Through the Valley

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Through the Valley


First edition
Author Robert Henriques
Language English
Publisher Collins
Publication date
Media type Print

Through the Valley is a novel by Robert Henriques, published in 1950, about the decline of an English country house, Neapcaster Park, before and after World War II. The book follows the growing up of three boys: Geoff, son of the estate manager Richard Greenley who grows up in the lodge and goes out hunting with the estate family; Ralph, son of General Harry Meredith, the owner of the estate; and David son of Daniel Levine, an intelligent but physically clumsy Jew.

Robert David Quixano Henriques was a British writer, broadcaster and farmer. He gained modest renown for two award-winning novels and two biographies of Jewish business tycoons, published during the middle part of the 20th century.

English country house larger mansion estate in England, UK

An English country house is a large house or mansion in the English countryside. Such houses were often owned by individuals who also owned a town house. This allowed them to spend time in the country and in the city—hence, for these people, the term distinguished between town and country. However, the term also encompasses houses that were, and often still are, the full-time residence for the landed gentry that ruled rural Britain until the Reform Act 1832. Frequently, the formal business of the counties was transacted in these country houses.

World War II 1939–1945 global war

World War II, also known as the Second World War, was a global war that lasted from 1939 to 1945. The vast majority of the world's countries—including all the great powers—eventually formed two opposing military alliances: the Allies and the Axis. A state of total war emerged, directly involving more than 100 million people from over 30 countries. The major participants threw their entire economic, industrial, and scientific capabilities behind the war effort, blurring the distinction between civilian and military resources. World War II was the deadliest conflict in human history, marked by 50 to 85 million fatalities, most of whom were civilians in the Soviet Union and China. It included massacres, the genocide of the Holocaust, strategic bombing, premeditated death from starvation and disease, and the only use of nuclear weapons in war.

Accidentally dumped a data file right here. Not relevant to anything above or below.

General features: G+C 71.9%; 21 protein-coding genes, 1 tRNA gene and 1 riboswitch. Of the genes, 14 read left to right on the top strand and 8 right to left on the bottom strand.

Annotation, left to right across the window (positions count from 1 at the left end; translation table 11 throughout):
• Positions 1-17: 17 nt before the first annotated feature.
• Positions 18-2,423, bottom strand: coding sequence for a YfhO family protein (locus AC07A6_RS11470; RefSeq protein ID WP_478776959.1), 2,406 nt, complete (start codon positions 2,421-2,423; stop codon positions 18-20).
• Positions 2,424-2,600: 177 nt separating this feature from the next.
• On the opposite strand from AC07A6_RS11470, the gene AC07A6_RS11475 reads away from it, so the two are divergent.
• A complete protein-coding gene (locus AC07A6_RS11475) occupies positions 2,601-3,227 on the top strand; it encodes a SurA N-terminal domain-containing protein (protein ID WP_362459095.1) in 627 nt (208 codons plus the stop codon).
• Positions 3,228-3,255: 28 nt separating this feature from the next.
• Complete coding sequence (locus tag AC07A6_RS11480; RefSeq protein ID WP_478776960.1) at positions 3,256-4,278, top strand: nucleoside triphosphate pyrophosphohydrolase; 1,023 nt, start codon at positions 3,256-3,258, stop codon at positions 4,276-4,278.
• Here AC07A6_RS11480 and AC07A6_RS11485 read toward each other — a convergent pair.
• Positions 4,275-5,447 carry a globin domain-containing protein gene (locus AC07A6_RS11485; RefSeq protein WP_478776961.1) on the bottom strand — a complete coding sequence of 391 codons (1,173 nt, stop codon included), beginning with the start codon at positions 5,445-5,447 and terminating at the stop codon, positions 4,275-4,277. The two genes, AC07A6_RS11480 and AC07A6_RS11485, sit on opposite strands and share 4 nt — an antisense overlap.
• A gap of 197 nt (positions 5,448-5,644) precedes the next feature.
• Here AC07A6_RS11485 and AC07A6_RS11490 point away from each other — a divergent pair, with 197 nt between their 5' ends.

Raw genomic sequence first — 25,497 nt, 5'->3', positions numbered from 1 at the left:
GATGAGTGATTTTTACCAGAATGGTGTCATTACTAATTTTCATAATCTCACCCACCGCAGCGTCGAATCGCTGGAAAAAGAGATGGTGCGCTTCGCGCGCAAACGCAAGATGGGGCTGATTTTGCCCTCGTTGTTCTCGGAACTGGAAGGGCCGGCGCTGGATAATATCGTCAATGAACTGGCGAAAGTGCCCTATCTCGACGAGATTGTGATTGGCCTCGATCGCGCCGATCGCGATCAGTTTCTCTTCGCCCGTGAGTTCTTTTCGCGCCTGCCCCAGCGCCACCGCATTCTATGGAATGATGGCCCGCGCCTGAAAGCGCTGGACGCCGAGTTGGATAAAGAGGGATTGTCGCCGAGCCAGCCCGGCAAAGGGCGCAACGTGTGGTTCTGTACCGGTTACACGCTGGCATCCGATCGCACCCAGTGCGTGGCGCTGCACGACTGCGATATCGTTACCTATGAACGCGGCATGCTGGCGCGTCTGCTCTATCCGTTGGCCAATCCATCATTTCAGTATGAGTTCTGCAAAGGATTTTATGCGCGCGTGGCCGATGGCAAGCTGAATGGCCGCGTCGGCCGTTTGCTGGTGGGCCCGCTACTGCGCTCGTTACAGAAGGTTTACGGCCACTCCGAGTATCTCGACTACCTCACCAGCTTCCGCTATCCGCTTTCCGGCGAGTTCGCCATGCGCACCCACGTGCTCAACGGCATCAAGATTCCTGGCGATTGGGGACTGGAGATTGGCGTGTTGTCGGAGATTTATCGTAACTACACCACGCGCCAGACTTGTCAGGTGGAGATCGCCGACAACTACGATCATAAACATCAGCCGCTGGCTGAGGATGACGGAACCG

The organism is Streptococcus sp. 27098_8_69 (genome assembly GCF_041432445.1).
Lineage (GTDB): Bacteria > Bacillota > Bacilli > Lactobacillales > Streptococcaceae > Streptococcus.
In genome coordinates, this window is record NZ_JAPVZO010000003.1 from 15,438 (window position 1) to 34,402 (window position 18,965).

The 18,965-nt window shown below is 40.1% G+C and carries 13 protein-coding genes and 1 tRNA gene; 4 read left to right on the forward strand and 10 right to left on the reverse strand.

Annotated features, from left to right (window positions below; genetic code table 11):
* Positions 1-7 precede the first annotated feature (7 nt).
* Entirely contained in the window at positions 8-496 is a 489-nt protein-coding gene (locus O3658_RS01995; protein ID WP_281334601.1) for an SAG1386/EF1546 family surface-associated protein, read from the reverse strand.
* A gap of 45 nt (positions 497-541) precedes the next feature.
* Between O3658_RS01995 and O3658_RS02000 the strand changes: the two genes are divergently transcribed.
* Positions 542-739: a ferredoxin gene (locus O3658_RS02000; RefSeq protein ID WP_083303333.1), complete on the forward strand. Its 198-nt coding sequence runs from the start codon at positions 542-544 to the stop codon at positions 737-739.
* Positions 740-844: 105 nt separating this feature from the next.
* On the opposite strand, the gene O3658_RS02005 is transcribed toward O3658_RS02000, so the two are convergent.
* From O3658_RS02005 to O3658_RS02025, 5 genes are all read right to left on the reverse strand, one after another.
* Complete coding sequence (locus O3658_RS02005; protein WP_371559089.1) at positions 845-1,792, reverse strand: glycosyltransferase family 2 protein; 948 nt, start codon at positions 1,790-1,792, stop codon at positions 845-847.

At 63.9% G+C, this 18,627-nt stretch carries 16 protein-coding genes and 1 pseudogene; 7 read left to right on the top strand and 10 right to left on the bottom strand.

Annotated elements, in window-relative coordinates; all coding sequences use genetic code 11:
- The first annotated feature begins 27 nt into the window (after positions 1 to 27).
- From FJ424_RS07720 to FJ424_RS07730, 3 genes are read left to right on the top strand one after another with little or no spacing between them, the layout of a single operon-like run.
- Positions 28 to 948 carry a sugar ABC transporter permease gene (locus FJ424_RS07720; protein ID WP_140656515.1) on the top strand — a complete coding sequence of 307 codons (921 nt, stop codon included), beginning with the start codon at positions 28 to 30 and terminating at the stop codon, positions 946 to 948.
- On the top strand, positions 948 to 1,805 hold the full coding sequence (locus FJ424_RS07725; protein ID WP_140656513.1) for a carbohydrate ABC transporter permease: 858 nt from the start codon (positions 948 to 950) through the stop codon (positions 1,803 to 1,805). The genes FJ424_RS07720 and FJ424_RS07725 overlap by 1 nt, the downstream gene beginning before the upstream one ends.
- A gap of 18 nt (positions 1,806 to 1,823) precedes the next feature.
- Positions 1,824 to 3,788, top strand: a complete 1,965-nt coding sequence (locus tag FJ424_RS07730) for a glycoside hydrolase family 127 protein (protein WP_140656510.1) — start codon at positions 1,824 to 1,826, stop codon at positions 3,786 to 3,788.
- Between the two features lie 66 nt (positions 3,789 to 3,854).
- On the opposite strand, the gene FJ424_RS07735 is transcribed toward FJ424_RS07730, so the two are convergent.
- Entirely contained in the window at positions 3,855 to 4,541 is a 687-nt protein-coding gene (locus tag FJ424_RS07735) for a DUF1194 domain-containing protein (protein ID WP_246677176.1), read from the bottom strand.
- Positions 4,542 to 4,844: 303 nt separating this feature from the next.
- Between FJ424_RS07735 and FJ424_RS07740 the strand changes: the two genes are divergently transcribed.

In the first scene, set around a major hunt, Miss May one of the servants at the park, is seduced by Frank the footman. Subsequently, they marry. Frank becomes a taxi driver, and his gradual rise in the world mirrors the decline of the estate. That same night the three boys go clambering over the roof of Neapcaster Park. David falls, and it appears to be Ralph's fault. The friction between David and Ralph runs through the novel.

Another major character is Alex, a distant relative. She grows up abroad and only comes into the story in the second part. She marries Ralph but loves Geoff and in the end they are united.

Awards and nominations

This novel won the James Tait Black Award in 1950.

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